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Figure 6. Proper layering of the BLOCKER lingual shelf with a thickness no greater than 0.5 mm and not overlapping onto the facial surface.

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Figure 7. Final layer of OMNICHROMA over the BLOCKER lingual shelf.

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Figure 8. Preoperative full smile view of teeth Nos. 8 and 9 with old composites that were stained and failing.

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Figure 9. Pre-op retracted view of teeth Nos. 8 and 9 with old composites that were stained and failing.

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Figure 10. Close-up view of a tooth preparation using a 45° bevel and micro-air abrasion.

Figure 11. A thin lingual shelf fabricated with OMNICHROMA using a silicon putty index made from a diagnostic wax-up. This layer must be very thin and must not overlap onto the facial surface.

Figure 12. BLOCKER layer applied to mimic the dentin layer while leaving suf- ficient space for the final OMNICHROMA layer.

Figure 13. Final OMNICHROMA layer placed using Mylar strips to form interproximal contacts and embrasures.

Figure 14. Immediate postoperative retracted view of the final restorations.

Figure 15. Immediate post-op full smile view of the final restorations.

The final example shows a clinical case where a modified layering technique was used to achieve maximum aesthetics with this single-shade composite system. Teeth Nos. 8 and 9 were previously restored in this patient’s youth after a skateboard accident. These restorations had functioned well for a number of years, but the patient had become more self-conscious and concerned with the show-through and appearance as the margins began to stain (Figures 8 and 9). The old composites were removed without anesthetic using a coarse diamond bur (Komet) and Sof-Lex disc (3M). A fine-grit diamond bur (Komet) was then used to create a 45° infinity bevel, and this was followed by air abrasion (MicroEtcher II [Zest Dental Solutions]) well beyond where the estimated composite finish line would be (Figure 10). Likewise, the acid etch and bonding resin were placed well beyond the estimated finish line, ensuring that the composite margin would be seamless after finishing and polishing. Using the silicone putty index (Burkhart Dental), the palatal shelf was created with a very thin layer of OMNICHROMA (Figure 11). The BLOCKER was then sculpted to replicate the dentin layer (Figure 12). This was done by feathering the BLOCKER onto the facial bevel just enough to block out the hard fracture line while leaving enough space to place a final layer of OMNICHROMA over the top. A Mylar strip was used to pull the final layer of OMNICHROMA interproximally and shape the facial embrasures (Figure 13). Shaping and polishing were completed with a series of Sof-Lex discs (3M), burs (Komet), and composite polishers (Kerr). Although the surrounding dentition was dehydrated, the immediate postoperative photos show how well a single-shade composite system works when layered properly (Figures 14 and 15). In some cases where the teeth are highly characterized with translucency or white spots of hypocalcifications, colored resins can be used to paint and create the desired subtle effects before placing the final thin layer of the single-shade composite. In this particular case, it wasn’t needed, and it was the desire of the author to show how a single-shade composite system can look without overcomplicating the process.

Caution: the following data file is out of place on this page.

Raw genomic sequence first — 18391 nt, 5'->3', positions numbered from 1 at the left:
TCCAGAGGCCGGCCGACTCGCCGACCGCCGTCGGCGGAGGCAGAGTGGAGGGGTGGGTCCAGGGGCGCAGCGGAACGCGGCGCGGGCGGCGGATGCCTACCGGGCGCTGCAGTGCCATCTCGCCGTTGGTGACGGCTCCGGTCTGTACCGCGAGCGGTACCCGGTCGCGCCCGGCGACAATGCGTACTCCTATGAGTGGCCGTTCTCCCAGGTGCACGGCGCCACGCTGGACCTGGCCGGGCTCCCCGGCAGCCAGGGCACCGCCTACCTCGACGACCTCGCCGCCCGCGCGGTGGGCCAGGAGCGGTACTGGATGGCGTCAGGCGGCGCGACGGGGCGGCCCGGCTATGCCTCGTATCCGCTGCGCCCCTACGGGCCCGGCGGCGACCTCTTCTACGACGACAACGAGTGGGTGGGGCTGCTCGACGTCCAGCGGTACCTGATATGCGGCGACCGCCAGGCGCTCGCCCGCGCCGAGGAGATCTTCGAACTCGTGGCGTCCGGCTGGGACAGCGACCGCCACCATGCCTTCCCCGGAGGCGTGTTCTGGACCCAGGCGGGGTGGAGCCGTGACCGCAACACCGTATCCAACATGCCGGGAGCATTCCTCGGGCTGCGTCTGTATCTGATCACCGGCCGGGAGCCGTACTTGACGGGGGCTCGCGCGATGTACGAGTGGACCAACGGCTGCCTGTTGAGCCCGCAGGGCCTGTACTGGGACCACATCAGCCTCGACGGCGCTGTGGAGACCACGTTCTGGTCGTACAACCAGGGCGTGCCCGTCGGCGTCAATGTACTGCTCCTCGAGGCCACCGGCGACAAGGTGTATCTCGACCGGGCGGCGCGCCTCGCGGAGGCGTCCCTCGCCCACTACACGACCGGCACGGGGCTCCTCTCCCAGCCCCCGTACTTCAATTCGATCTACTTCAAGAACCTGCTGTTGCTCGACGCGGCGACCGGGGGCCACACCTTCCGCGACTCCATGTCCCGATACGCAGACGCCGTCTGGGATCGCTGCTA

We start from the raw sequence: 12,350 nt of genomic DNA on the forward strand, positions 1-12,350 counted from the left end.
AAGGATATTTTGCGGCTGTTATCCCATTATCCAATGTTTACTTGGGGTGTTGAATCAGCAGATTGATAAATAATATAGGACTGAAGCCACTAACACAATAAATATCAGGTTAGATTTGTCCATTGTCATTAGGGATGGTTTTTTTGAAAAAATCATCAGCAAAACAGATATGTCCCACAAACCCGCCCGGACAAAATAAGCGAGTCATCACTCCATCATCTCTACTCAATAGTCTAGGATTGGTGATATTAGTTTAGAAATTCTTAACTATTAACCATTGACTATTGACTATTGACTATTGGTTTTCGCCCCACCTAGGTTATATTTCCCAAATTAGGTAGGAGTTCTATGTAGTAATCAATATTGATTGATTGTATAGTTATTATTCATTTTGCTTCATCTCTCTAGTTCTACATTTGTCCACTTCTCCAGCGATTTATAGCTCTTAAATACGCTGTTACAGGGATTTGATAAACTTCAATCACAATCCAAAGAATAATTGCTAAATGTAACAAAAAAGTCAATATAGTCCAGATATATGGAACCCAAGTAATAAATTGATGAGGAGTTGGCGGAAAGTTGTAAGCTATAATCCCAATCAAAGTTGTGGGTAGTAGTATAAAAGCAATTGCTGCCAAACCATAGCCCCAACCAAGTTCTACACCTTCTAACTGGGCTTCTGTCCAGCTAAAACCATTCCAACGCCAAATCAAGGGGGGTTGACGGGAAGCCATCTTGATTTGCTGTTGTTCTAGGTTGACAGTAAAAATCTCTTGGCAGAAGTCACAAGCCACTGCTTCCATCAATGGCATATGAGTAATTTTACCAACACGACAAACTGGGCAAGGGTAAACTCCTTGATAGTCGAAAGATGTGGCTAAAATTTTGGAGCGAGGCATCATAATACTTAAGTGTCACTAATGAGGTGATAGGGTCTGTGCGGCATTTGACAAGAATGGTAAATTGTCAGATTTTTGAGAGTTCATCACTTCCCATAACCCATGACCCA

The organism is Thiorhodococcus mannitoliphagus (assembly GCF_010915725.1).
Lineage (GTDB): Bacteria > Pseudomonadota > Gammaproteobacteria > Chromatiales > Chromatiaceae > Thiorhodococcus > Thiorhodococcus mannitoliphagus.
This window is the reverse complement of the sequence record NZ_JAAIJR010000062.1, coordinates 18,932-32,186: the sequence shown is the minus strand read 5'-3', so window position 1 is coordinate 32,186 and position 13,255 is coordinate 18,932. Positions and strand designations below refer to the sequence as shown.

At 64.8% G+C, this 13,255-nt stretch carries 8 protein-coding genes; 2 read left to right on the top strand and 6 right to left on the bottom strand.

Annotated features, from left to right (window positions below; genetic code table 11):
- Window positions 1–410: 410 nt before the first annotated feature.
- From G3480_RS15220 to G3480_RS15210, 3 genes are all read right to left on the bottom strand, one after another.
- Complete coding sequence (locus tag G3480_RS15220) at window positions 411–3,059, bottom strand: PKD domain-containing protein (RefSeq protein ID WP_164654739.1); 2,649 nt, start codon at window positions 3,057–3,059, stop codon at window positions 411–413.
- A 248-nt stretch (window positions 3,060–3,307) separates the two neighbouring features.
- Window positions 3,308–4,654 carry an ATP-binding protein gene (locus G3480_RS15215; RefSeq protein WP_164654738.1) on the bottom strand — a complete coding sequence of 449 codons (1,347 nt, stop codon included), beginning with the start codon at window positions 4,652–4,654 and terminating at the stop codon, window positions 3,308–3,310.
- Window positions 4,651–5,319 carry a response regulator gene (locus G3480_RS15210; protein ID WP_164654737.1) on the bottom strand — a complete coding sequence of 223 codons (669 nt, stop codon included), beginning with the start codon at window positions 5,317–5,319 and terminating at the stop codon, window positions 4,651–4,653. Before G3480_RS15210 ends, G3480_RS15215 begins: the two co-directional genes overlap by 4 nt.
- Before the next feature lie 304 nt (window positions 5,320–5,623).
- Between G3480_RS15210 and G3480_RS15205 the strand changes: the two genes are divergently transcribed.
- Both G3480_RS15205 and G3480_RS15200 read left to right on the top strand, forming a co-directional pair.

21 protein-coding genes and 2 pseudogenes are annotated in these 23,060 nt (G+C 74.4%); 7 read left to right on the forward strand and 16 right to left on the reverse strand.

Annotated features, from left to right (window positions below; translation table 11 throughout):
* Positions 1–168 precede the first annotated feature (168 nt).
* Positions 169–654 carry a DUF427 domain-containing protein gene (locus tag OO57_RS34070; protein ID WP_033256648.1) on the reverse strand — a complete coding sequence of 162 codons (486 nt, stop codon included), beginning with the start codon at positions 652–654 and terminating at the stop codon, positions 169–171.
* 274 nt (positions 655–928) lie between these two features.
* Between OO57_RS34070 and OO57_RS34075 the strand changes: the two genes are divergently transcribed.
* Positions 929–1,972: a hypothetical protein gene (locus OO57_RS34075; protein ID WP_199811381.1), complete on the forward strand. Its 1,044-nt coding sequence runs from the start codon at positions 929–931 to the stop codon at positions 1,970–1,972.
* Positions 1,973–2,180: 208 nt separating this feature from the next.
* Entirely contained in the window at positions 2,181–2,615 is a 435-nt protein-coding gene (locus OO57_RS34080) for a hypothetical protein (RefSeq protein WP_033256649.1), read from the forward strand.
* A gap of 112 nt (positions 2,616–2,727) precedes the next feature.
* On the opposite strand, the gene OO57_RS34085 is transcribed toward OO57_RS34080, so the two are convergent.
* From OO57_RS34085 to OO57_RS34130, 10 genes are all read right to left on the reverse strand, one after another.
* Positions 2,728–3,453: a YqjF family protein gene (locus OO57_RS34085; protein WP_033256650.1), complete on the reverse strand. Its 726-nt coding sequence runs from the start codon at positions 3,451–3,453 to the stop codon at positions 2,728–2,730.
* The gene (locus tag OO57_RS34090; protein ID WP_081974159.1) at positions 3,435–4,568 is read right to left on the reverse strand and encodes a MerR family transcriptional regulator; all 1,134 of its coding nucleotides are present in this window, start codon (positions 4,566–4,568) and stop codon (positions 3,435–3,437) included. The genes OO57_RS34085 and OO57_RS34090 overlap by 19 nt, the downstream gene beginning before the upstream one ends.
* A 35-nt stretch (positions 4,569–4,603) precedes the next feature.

Hopefully, this article is successful in not only showing how to correctly handle and layer a single-shade composite system to achieve excellent results but also to help one understand what not to do so you can avoid common mistakes that result in patients being unsatisfied and the dentist being frustrated. With a better understanding of how a single-shade composite system works and why a supplementary material is needed in situations like adding length, you can be more confident in getting it right the first time. Or if an error is made, you will know what went wrong and how to fix it and be less likely to repeat the mistake in the future. Like anything in dentistry, or in life for that matter, practice makes perfect. Anyone who wants to master a technique or become familiar with a new composite or dental material should take the necessary time to practice and perfect it. One of the advantages of a single-shade composite system is that it is very forgiving, and there is more room for error to still end up with acceptable results because of its omnichromatic color-matching ability. Find your balance and get the ideal shade match you are looking for with this single-shade composite system.


Dr. Brown attended the University of Washington school of dentistry and has been in private practice in Bellevue, Wash, since graduating in 2006. He quickly fell in love with the art of direct composite bonding and the versatility of composite resins and developed his composite handling skills through the accreditation process of the American Academy of Cosmetic Dentistry. He also enjoys photography and uses it in his everyday practice to improve his clinical dentistry, lab communication, patient education, and training of other dentists. He has a passion for minimally invasive cosmetic techniques and has published numerous articles and lectures on direct and indirect anterior smile enhancement. Dr. Brown enjoys learning and sharing what he knows with others. You can see many of his techniques that he shares on Instagram @dr.kevinbrown. He can be reached by email at or the Instagram handle @dr.kevin_brown.  

Disclosure: Dr. Brown received an honorarium from Tokuyama Dental America for writing this article.